"The time it takes to create those relationships, I didn't expect it to happen immediately. It doesn't work that way and I probably knew that on a deeper level, but I wanted it to happen," said Friedman, who signed a reported $35 million deal to become the Dodgers' president of baseball operations.
"There was so much change last year, it takes a little bit of time to have it settle into a steady state, which we are now getting into. But it took even more adjustment time than I anticipated it happening."
Friedman overhauled his department and the roster he inherited from former general manager Ned Colletti. While the changes of players, manager and coaching staff get the most attention, Friedman said the relationship building extends to the player development, domestic scouting and international scouting departments, as well as a mushrooming analytics department he didn't mention.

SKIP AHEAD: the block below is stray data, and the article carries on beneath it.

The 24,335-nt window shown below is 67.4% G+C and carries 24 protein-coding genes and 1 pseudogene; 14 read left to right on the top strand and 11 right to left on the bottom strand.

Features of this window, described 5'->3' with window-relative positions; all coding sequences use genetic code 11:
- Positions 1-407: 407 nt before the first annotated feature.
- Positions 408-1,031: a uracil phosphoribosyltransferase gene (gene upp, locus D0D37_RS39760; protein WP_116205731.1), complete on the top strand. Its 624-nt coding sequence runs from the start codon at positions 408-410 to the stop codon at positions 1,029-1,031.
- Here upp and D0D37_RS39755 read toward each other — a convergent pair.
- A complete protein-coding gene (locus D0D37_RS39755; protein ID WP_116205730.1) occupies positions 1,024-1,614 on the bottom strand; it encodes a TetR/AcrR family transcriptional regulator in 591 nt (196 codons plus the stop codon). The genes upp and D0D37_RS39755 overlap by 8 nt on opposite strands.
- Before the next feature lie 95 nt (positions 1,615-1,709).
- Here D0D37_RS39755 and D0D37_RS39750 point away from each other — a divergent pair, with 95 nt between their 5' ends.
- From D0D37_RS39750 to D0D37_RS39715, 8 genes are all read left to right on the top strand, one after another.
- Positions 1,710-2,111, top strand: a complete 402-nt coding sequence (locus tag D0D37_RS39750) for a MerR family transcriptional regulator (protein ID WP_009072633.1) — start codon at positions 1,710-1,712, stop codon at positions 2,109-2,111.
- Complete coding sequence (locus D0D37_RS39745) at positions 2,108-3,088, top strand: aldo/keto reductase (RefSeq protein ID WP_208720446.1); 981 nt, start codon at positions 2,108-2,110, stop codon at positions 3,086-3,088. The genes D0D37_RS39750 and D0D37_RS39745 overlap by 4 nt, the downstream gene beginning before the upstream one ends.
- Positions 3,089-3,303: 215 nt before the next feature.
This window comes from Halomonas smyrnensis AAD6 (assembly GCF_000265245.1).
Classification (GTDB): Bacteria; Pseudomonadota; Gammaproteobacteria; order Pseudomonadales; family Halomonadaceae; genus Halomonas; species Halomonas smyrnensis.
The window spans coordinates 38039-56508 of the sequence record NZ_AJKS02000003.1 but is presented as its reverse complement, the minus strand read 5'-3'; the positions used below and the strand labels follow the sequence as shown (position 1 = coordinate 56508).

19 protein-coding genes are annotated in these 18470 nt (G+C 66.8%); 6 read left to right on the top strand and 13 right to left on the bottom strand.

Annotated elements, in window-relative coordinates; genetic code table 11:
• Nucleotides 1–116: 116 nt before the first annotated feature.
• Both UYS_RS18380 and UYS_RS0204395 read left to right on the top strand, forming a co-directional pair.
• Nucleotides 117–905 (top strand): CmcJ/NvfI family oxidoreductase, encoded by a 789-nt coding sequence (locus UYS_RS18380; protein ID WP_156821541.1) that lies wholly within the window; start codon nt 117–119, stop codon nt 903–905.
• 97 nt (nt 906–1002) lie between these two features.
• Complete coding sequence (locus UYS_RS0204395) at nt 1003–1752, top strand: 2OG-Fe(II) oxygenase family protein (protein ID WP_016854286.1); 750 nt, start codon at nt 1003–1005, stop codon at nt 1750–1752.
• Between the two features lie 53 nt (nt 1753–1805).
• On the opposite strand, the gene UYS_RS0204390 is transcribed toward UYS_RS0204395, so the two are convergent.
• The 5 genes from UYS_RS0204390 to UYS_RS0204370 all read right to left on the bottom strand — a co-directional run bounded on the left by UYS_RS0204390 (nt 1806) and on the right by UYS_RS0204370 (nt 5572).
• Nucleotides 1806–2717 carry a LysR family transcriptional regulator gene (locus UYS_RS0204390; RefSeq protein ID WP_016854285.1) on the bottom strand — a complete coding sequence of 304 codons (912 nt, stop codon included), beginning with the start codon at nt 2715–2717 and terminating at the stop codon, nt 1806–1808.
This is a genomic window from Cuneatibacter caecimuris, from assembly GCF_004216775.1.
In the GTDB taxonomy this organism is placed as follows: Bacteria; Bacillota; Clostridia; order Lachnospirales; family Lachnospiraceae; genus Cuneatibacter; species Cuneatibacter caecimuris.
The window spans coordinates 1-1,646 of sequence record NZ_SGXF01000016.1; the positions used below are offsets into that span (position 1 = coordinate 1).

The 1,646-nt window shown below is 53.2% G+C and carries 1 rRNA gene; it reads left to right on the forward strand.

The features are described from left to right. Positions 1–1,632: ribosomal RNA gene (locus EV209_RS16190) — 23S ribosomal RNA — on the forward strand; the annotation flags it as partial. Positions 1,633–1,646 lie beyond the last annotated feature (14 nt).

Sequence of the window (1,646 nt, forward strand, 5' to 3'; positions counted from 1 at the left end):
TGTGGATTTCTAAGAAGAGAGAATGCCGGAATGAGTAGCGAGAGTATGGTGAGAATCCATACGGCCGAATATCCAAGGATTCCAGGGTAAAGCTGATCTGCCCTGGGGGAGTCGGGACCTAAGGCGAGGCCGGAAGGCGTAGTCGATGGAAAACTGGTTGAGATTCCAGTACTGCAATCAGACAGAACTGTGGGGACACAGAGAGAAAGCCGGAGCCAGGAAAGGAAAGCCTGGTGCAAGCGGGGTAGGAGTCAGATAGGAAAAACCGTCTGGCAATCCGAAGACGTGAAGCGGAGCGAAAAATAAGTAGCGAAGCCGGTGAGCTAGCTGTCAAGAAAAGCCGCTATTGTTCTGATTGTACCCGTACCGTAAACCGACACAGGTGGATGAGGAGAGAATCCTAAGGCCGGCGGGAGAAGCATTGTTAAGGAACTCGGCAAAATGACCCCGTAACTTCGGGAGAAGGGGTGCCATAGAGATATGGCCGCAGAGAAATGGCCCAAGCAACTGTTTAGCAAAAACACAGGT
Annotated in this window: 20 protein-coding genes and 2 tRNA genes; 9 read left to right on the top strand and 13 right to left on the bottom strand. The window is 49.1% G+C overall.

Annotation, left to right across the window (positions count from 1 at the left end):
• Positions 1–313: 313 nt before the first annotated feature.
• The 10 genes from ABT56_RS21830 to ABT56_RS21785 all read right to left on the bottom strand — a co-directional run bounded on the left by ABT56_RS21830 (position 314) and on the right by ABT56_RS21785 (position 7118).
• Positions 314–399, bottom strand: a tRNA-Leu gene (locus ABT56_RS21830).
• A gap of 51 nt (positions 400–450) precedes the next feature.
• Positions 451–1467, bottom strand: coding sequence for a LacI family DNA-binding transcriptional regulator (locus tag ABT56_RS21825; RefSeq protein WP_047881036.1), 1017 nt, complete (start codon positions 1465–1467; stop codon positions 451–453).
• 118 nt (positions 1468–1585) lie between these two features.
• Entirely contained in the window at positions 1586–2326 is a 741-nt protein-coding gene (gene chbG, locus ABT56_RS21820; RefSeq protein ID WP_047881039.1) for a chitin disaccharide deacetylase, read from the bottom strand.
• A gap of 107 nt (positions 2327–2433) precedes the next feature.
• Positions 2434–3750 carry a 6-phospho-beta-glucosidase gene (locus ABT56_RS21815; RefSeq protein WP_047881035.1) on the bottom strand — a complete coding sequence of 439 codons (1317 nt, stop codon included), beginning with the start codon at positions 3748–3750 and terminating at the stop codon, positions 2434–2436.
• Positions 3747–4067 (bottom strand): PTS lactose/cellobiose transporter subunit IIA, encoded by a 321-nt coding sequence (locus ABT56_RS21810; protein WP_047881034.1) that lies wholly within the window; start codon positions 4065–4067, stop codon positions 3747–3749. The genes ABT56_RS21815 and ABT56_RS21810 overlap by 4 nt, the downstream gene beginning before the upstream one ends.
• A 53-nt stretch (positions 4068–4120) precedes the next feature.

"Whenever you bring in people from other organizations, it takes time to build trust," he said. "It has to happen organically. The group we had here [in Tampa] worked together for a long time. I'm starting to see that and feel that right now. Can't cut corners on it.
"We had a decent amount of turnover, personnel and staff-wise. You're creating systems and processes. It takes time to fully integrate an organization where we're philosophically aligned. Now we're at that point where over the last year, after a lot of change. Now it's about forging relationships and creating something special within the framework of our group."
But Friedman said he'd make the move again.
"I'm excited and invigorated for this chapter of my life I'm living," Friedman said. "This will just always be a really special place for me."
Ken Gurnick has covered the Dodgers since 1989, and for MLB.com since 2001. This story was not subject to the approval of Major League Baseball or its clubs.